A stunning century from Jos Buttler inspired England to a 16-run victory at the SCG, as the visitors took an unassailable 3-0 lead in the series.
A special innings from Jos Buttler helped England to victory in the third ODI against Australia in Sydney to give the tourists a 3-0 lead in the series with two matches still to play.
The England wicket-keeper took his time to get going but finished 100 not out, sharing a crucial eighth-wicket partnership of 113 with Chris Woakes (53*) to lift England to 302/6, a total that the hosts could not overhaul, despite a belligerent half-century from the in-form Aaron Finch (62).
Buttler came to the crease with England in trouble at 107/4, with their top four batsmen all back in the pavilion. They were in danger of posting a below-par total, and that seemed even more likely when they found themselves 189/6 in the 39th over before Buttler came to the rescue.
When Moeen Ali became the sixth victim of the England innings, Buttler was on 45 from 47 balls. By the time the innings was complete he had brought up his fifth ODI century from 83 balls. It was a remarkable acceleration that took England from a position of weakness to a commanding total.
England added 102 runs from the final 10 overs, and 38 from the final 12 balls, and while Buttler stole the show a huge amount of credit should go to Woakes, who scored at an even faster rate than his partner, bringing up third ODI half-century in 35 deliveries. The all-rounder's innings included five fours and two sixes and he proved the perfect foil for Buttler, chancing his arm as the partnership began before both men began to swing for the fences in a brilliant display of hitting.
Before the Buttler/Woakes stand England’s innings was one of starts that weren’t converted. Jonny Bairstow made 39, Joe Root got to 27 and Eoin Morgan made 41 before they were dismissed. Australia’s return to the three fast bowlers – Starc, Cummims and Hazlewood – that helped win them the Ashes so convincingly brought them a steady flow of wickets until the assault from Buttler and Woakes.
The SCG pitch was two-paced throughout and playing big shots proved difficult for most batsmen. That made Buttler’s effort all the more impressive and added to Australia’s woes when they needed to score big in the latter half of their innings.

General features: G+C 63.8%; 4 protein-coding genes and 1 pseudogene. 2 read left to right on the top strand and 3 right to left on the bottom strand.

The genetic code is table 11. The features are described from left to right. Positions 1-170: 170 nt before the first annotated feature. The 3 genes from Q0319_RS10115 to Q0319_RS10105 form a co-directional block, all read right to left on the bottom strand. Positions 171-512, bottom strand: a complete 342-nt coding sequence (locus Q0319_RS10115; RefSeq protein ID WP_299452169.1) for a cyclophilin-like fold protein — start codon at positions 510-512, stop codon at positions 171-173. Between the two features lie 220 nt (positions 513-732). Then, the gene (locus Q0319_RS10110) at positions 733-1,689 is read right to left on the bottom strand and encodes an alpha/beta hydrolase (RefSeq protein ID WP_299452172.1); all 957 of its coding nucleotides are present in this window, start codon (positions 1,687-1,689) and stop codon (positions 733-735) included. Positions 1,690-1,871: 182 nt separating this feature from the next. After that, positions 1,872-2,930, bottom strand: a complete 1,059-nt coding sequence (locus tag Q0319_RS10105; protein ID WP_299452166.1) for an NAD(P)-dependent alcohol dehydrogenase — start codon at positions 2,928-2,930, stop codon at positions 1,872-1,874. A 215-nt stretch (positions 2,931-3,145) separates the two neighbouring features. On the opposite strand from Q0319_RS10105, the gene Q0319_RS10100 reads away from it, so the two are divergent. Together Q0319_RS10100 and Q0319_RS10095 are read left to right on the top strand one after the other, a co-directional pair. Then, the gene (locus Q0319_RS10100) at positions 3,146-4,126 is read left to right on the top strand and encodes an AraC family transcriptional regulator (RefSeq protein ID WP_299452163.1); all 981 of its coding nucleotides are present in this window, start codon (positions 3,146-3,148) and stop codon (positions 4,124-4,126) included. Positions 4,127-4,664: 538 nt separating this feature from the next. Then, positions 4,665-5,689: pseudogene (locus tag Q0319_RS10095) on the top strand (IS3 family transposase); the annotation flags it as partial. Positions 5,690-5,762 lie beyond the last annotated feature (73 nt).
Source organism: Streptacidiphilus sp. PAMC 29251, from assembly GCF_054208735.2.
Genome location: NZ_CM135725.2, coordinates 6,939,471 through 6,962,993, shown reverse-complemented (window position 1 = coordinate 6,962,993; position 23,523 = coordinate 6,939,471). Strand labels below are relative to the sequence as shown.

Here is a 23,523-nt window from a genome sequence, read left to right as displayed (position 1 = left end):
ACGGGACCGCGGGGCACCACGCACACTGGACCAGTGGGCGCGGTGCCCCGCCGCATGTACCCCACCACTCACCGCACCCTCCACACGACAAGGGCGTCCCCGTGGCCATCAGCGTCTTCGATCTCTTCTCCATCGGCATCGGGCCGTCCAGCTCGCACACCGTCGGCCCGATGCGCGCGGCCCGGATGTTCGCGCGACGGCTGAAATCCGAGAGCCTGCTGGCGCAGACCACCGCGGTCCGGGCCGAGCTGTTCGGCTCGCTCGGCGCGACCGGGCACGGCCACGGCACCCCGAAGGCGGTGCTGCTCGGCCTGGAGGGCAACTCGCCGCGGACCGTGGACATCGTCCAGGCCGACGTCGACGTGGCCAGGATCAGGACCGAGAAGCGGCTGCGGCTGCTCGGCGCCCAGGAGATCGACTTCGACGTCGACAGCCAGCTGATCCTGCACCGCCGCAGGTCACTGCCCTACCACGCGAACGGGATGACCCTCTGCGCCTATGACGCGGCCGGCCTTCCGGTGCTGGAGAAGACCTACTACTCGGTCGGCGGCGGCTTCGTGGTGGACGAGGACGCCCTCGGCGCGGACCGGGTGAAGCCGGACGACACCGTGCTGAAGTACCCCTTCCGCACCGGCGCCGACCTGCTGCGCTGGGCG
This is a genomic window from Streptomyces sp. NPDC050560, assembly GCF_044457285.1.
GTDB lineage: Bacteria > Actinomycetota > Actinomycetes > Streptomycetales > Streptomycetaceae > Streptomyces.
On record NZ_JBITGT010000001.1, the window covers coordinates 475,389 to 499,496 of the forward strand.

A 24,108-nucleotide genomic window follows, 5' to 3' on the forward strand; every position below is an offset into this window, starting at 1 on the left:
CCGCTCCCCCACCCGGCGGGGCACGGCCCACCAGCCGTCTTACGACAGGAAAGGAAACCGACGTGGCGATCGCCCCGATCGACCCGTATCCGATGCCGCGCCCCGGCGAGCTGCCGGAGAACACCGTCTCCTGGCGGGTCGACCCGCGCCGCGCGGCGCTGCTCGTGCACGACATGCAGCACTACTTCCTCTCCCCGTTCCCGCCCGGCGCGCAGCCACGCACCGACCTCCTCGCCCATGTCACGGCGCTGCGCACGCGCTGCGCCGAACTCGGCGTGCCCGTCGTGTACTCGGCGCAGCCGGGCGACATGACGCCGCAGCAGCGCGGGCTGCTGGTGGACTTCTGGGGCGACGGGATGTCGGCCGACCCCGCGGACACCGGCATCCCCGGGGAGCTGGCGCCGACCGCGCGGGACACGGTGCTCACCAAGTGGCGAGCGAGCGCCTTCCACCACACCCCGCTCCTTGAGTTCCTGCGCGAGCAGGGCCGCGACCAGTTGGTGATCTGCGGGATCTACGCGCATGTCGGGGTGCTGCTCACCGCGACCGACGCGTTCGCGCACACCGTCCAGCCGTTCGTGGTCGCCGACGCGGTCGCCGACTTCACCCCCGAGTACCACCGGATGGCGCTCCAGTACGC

England got early wickets in Australia’s chase, but they also lost Liam Plunkett due to an issue with his left hamstring. The right-arm quick managed just eight balls before he left the field, leaving Root to step in as England's sixth bowler. The part-time off-spinner did well enough, sending down 8.4 overs for the cost of 60 runs, but Plunkett's absence came as a blow to Eoin Morgan's plans.
The Australian innings unfolded in a similar fashion to England’s, with the big difference being that the home team did not have a counter-attacking hundred to get them up to and beyond 300. There were starts but no finishes with Aaron Finch making 62, Steve Smith managing 45 and Mitchell Marsh making a very assured 55. None could go on to post a match-defining score though.
The vital wicket of Smith was not without controversy. Australia's captain bottom-edged a ball from Mark Wood and Buttler claimed a very low catch diving to his right. It was a marginal decision but the on-field umpires gave the soft signal as out and after countless replays the call stood and Smith departed. Neither Smith nor the home crowd were happy with the outcome as the batsman departed.
The pick of the England bowlers were the rapid Wood (2/46) and leg-spinner Adil Rashid (2/51), who both did a good job of strangling the Australian chase and offered a constant wicket-taking threat.
With Australia's top order back in the hutch, the required run rate steadily increased, and the pressure was on the big-hitting Marcus Stoinis to get them over the line. A sixth-wicket partnership of 74 between Stoinis and wicket-keeper Tim Paine (31*) gave Australia hope, but they were left with too much to do, England wrapping up the win to a claim a first ODI series victory on Australian soil since 2007.